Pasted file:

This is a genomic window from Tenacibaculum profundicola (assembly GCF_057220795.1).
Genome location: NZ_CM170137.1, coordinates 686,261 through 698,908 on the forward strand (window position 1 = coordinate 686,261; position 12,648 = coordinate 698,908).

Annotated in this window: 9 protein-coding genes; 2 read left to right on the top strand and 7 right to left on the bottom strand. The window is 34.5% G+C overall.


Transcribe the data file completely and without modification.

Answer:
This is a genomic window from Tenacibaculum profundicola (assembly GCF_057220795.1).
Genome location: NZ_CM170137.1, coordinates 686,261 through 698,908 on the forward strand (window position 1 = coordinate 686,261; position 12,648 = coordinate 698,908).

Annotated in this window: 9 protein-coding genes; 2 read left to right on the top strand and 7 right to left on the bottom strand. The window is 34.5% G+C overall.